FARMINGTON — San Juan College administrators and consultants held a Tuesday open house to hear community input on plans to reduce water use on campus landscaping.

They say reducing water is necessary to cut costs and to respond to persistent drought conditions.

Steve Biernacki, a senior director of the San Juan College physical plant, said the goal of the meeting was to solicit opinions from the community on proposed campus landscaping changes in the college's master plan.

Representatives from an Albuquerque-based landscape firm and Architectural Research Consultants, Inc. provided several poster-size graphics representing possible changes to landscaping and campus infrastructure, including roads and sidewalks, for the public to view.

At right, Les Lundquist, San Juan College’s groundskeeper, looks at maps during a campus landscaping meeting at San Juan College in Farmington.
At right, Les Lundquist, San Juan College's groundskeeper, looks at maps during a campus landscaping meeting at San Juan College in Farmington. Pictured in the background are Steve Biernacki, San Juan College's physical plant senior director, center, and John Petronis, president of Architectural Research Consultants Inc. (Jon Austria/ The Daily Times)

The graphics covered topics like landscape water use, parking and road changes, proposed expansions of trails and possible development of a college community garden near the Outdoor Learning Center on campus.

Brian Verardo, a landscape architect, said the college plans to use xeriscaping, which uses drought-tolerant plants to minimize water use, more prominently. The plans are meant to address operation costs and water use.

"With the drought we've all been experiencing in the Southwest in the last couple of years, there has been a desire for xeriscaping," Verardo said.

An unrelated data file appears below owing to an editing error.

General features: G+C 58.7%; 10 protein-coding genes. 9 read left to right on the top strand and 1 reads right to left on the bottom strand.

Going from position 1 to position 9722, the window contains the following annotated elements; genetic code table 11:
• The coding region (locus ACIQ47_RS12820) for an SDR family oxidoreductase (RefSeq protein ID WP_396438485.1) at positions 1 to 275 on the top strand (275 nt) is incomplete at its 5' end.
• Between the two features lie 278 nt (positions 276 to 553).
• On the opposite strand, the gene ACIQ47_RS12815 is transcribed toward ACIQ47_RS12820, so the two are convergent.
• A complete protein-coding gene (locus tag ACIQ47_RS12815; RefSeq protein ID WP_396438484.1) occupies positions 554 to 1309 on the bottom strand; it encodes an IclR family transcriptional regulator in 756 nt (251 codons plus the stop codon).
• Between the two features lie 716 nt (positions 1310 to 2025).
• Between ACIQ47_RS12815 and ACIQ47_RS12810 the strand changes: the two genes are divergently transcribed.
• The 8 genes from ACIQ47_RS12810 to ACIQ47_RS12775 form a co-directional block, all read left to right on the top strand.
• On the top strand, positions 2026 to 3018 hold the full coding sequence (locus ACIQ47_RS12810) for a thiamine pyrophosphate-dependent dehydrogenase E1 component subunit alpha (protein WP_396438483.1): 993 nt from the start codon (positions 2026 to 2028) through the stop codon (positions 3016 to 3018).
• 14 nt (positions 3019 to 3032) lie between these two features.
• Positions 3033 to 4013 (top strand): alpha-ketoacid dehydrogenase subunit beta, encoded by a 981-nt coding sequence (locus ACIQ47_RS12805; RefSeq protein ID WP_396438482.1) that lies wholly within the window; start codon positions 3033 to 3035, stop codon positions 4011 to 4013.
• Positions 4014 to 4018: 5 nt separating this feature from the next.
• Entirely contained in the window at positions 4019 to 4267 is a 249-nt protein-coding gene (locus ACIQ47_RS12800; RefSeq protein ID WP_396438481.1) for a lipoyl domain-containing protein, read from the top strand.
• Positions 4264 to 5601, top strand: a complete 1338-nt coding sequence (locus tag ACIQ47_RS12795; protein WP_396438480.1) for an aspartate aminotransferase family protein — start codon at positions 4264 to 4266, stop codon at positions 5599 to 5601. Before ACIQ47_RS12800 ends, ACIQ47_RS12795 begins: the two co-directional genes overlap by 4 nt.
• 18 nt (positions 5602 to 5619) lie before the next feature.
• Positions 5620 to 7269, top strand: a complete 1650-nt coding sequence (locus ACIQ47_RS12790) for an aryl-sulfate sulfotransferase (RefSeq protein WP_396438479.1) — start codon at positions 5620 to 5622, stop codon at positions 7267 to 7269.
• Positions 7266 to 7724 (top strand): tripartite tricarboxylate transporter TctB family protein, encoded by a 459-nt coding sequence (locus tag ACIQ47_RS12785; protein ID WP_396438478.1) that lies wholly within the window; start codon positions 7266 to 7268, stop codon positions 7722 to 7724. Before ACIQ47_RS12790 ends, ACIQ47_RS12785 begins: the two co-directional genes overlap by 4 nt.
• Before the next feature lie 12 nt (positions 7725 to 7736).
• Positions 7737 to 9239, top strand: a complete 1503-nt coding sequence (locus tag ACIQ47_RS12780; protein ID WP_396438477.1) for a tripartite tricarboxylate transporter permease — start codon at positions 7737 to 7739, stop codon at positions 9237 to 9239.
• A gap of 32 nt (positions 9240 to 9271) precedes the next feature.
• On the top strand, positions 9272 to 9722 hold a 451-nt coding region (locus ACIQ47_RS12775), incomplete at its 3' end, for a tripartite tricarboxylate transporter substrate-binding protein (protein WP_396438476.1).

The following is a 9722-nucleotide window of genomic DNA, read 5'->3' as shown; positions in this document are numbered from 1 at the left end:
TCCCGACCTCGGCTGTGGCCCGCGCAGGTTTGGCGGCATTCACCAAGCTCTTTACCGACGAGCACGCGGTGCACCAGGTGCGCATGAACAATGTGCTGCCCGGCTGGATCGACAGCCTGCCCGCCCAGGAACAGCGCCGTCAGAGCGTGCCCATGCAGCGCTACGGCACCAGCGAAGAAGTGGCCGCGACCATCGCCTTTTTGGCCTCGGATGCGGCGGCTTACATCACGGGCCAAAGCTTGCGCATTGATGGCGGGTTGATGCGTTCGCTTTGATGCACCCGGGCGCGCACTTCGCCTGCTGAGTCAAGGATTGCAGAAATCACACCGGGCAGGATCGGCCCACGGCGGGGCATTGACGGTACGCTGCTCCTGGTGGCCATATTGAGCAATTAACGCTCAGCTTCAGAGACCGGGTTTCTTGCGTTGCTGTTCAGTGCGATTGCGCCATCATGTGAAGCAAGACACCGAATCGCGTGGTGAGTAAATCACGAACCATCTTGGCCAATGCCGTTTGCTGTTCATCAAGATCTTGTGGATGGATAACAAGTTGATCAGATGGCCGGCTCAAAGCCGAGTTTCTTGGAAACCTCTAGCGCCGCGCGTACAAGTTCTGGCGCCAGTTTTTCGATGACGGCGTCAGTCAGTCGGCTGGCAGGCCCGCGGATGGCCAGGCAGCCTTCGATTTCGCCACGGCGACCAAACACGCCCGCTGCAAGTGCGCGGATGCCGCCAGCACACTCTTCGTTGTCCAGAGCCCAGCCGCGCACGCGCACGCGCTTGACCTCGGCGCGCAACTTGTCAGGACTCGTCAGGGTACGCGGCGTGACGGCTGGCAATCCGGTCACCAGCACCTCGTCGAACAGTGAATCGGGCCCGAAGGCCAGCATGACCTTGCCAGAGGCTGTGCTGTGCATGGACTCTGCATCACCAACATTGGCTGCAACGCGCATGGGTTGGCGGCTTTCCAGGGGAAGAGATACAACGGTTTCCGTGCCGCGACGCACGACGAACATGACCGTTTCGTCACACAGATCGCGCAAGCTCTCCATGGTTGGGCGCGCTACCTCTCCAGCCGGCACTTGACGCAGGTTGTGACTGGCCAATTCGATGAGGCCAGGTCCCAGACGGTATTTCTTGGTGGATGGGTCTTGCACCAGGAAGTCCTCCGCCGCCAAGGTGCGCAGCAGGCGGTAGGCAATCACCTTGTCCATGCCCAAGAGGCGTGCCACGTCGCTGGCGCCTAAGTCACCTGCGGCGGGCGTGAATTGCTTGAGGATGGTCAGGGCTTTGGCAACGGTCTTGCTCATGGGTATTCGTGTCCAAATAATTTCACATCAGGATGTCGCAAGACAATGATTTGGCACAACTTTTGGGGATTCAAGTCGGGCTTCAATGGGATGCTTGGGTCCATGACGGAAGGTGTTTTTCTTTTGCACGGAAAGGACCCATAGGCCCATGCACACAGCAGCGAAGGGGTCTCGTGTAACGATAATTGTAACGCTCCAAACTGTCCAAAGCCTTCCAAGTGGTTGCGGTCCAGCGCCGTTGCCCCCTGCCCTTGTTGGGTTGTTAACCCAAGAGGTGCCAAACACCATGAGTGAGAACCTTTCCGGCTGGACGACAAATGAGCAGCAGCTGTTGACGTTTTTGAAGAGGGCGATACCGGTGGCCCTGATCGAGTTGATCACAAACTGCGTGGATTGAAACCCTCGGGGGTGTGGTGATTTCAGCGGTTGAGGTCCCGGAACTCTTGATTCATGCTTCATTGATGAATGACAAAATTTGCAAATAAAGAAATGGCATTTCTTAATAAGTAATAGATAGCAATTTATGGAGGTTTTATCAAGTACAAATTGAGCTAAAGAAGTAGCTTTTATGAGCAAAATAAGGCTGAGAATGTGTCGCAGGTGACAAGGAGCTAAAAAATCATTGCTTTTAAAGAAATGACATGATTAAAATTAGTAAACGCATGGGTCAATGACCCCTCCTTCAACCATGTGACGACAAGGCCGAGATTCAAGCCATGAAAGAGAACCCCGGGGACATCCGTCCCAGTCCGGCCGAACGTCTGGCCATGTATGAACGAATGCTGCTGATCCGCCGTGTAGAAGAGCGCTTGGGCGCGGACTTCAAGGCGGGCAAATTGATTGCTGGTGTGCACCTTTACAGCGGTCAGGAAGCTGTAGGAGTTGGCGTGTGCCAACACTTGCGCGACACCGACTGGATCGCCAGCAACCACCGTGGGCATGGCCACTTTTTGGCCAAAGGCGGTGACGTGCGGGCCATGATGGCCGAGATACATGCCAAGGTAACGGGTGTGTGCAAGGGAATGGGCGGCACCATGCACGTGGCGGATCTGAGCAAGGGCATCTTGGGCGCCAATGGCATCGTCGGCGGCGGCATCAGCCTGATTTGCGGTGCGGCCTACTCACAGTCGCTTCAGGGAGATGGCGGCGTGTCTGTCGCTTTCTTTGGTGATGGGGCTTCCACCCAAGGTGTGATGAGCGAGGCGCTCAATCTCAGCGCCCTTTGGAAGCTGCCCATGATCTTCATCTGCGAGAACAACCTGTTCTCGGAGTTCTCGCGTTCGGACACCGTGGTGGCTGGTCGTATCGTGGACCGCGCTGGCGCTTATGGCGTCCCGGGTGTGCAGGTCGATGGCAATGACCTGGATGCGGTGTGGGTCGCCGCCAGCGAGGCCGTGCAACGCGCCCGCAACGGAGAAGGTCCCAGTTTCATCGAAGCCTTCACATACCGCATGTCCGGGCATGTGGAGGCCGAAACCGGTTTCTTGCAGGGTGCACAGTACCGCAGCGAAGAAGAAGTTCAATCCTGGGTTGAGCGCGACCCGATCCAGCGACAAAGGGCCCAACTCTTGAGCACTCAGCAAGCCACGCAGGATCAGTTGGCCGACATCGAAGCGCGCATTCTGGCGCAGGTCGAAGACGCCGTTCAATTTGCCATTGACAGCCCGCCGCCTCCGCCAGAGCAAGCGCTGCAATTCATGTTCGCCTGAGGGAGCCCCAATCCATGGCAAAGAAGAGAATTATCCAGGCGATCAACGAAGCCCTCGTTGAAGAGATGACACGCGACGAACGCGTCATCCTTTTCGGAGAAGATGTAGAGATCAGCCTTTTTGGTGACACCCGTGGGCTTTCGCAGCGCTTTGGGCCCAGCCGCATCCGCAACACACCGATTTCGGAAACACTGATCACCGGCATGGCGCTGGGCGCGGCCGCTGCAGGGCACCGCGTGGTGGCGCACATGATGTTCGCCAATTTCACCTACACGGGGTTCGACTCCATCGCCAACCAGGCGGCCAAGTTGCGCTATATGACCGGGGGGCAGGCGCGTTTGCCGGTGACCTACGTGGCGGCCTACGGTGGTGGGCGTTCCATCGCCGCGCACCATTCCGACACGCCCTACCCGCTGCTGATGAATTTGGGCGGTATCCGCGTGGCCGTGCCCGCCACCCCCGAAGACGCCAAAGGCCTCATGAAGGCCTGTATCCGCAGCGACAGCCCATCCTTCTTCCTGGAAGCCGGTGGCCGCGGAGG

Verado said the comments will help shape the final version of the five-year campus plan before it's presented to the college board for approval later this year.

College grounds supervisor Alice Barnard said xeriscaping focuses on using water-appropriate plants and vegetation to reduce the need for water.

"We want useful grass that is appropriate in its place," Barnard said. "You want it close to the buildings where people can sit on it, lay on it. A lot of people use it for studying."

Barnard worked to reduce the amount of grass on campus from about 10 acres 16 years ago to about seven acres currently.

One graphic on display focused on proposed "xeric conversion areas" where high-water-use grass areas could be converted to low- or medium-water-use landscaping.

Student Sid Martin said he liked that the college campus has lots of trees and plants but understands that it takes a lot of water.

"I really enjoy the colors they have in the trees. The whites, the pinks and the reds," Martin said.

Martin, who said he worked in landscaping for about six years, said that if the college adopts xeriscaping, he would like to see more sculptures.

Barnard said efforts to bring native plants onto campus have created a more welcoming atmosphere on the grounds.

"We've gotten compliments for what we have on campus and how soothing it is," Barnard said. "I've tried to provide landscaping that is soothing. This is a stressful place for some people."

Joshua Kellogg covers education for The Daily Times. He can be reached at 505-564-4627 and Follow him @jkelloggdt on Twitter.